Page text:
Finally, he wants to champion diversity. “I wanted to do this well before Black Lives Matter,” he says. Citing the Parker Review, an independent body that considers how to improve the ethnic and cultural diversity of UK boards, he bemoans the lack of progress to date. “After three years of this review, almost 40% of the FTSE 100 and 70% of the FTSE 250 do not even have one [ethnic minority] board member.” He is spearheading the CBI’s Change the Race Ratio initiative, which launched in September with a target for every FTSE 100 company to have “at least one racially and ethnically diverse board member by the end of 2021”, and by the end of 2024 for the FTSE 250. “We want this to be a global movement,” he says. “Many companies in the UK have already put their weight behind it. Now we’re going to measure performance and report regularly on the progress made. What gets measured, gets done.”
Diversity is good for business too, he continues: “The facts speak for themselves. McKinsey research shows that companies that embrace diversity and inclusion are in the top quarter – or 39% more profitable than the bottom quarter. It makes good business sense and investors are also looking at it seriously.” Bilimoria enthuses about the notion that role modelling is essential for the diversity pipeline. “I’m a great believer that people on the boards of the biggest companies in this country create inspiration, which creates aspiration, and that aspiration creates achievement. And that achievement creates inspiration, which creates a virtuous circle.”
Bilimoria has seen the power of diverse boards in action. For nine years he served as an independent director in food wholesaler Booker, before it was bought by Tesco. “I was the first element of diversity on the board – up till then it was all white males. We were a £300m company. At the time I left the board nine years later, there were also two women on it and the value had gone up to almost £4bn. Diversity on boards worked and helped Booker grow by more than 10 times its value through a really challenging economic time, the credit crunch.”
Deal or no deal
Speaking at a time when Brexit negotiations are still ongoing, he is positive that the UK government wants a deal. “We’ve got to get a deal for the benefit of our businesses to grow the economy. It’s in everyone’s interest, however basic. Once we have the deals we’ll be able to build on the other aspects of this relationship. It is very important for everything else that goes beyond goods and services – security, the climate change issues. I’m very, very confident in a deal being done.”
And as for deals with the administration on the other side of the Atlantic… “The UK has always had a special relationship with America and always will,” he says. “So that relationship will continue and I’m sure we will get a trade deal with America. But it’s not something that’s just going to be done in the matter of a few months.”
Back home, he welcomes the government help for business during the pandemic but wants to ensure it continues well into 2021. “They’ve given us a very good bridge of support so far. The furlough scheme is amazing. If you’ve got a lockdown then you need cash to survive. I nearly lost my business three times so I know what it’s like to start a business in a recession and the difficulty of raising money.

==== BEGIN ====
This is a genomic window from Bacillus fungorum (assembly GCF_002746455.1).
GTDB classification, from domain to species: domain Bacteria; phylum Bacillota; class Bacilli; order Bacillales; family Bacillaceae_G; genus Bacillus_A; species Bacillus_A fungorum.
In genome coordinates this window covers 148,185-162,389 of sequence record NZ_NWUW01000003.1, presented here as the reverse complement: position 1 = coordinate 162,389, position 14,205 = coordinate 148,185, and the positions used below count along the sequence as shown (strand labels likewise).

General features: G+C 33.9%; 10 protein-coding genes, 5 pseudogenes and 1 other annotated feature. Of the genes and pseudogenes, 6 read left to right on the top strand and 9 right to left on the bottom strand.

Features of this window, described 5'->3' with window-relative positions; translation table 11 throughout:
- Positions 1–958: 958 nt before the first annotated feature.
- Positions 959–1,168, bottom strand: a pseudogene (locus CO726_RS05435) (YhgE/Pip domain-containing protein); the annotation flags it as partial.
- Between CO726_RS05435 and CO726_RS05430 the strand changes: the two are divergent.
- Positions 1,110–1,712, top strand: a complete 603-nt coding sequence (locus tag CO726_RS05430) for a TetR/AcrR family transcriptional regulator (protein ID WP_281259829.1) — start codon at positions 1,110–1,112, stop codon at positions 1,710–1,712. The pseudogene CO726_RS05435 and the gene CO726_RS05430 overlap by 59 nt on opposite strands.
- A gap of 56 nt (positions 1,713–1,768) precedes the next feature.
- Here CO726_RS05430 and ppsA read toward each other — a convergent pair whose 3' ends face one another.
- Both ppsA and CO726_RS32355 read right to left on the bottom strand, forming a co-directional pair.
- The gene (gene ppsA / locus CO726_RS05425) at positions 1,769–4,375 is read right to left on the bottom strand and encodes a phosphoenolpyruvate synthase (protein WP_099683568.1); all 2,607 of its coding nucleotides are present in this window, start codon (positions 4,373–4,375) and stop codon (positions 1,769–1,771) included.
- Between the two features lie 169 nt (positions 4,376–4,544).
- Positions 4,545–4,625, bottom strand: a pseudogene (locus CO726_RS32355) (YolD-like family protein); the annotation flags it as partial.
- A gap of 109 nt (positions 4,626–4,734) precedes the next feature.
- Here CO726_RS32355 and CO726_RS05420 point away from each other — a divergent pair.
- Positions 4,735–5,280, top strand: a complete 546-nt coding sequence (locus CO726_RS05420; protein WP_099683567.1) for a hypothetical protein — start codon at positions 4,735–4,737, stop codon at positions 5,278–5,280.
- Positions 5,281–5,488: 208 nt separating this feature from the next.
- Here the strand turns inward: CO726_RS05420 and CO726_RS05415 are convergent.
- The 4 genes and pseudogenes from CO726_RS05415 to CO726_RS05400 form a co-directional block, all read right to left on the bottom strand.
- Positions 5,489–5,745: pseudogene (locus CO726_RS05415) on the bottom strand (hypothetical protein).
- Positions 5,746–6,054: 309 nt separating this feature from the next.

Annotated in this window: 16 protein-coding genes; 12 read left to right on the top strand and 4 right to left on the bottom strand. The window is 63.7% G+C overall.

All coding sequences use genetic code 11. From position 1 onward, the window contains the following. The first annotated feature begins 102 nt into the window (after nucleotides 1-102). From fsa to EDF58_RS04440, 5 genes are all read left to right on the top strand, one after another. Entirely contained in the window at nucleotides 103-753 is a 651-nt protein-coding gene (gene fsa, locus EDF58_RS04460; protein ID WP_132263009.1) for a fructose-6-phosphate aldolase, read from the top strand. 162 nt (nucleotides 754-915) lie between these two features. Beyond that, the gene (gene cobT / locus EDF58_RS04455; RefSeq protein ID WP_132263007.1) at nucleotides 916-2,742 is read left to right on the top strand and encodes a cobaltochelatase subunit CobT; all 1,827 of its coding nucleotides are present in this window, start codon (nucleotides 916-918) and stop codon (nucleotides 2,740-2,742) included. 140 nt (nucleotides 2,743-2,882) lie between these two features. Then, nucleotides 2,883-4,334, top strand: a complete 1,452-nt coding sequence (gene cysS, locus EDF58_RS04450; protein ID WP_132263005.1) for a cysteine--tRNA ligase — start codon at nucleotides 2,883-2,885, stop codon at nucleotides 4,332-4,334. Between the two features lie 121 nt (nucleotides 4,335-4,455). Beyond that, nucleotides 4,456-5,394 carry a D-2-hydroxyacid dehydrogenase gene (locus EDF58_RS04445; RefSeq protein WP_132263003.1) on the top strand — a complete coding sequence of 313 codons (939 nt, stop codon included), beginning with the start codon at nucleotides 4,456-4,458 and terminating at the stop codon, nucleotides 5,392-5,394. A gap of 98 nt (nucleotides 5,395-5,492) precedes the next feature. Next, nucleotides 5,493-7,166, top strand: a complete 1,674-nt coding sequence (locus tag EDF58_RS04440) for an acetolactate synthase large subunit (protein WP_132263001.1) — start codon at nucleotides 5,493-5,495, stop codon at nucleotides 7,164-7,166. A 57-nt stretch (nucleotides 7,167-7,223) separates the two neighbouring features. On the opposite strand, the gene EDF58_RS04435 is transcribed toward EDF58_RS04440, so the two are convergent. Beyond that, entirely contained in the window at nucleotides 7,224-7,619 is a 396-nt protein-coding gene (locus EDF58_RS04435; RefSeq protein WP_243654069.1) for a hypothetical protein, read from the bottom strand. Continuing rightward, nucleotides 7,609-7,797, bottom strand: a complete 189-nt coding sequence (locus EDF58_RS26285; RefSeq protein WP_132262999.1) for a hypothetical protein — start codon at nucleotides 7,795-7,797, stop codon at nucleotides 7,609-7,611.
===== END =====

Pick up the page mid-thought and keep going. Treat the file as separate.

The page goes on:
“The government has got to continue to do what it takes to save businesses and jobs because we’ve got to look ahead to post-pandemic. We will come out of it, no question, whether it’s spring or summer next year. At that stage, we’ve got to have the jobs and businesses there to bounce back. They’ve already proven that, even with a limited opening up of the economy in July, August, they tend to bounce back. And we will be able to bounce back pretty quickly.”
So, what’s his advice for keeping your chin up while we’re still in the thick of it? His answer is unexpected, if quietly profound. “Practise integrity,” he says. “You also need to have a very good team, and a good lawyer. And if you’re lucky enough to have it, family support.”
One thing about successful entrepreneurs, he says, is that they “had the guts to come up with the idea in the first place. Which means you have the guts to stick with it when others will give up. Remember that.” Bilimoria is also big on the power of creativity in business: “Throughout my childhood I was told that I wasn’t creative because I was useless at art and couldn’t sing. It was only when I started my business that I realised anyone can be creative, and it’s a great asset.”
But, he says, you need determination for the creativity to work and for solutions to form: “Switching off is the best way. You think, think, think about a problem, you work at it, research it, discuss it, then you have to switch off and suddenly it falls into place. I come up with some of my best ideas when I am shaving or in the shower.”
Watch the Learn chapter of the recent CA Summit by visiting icas.com/news/the-ca-summit-learn-chapter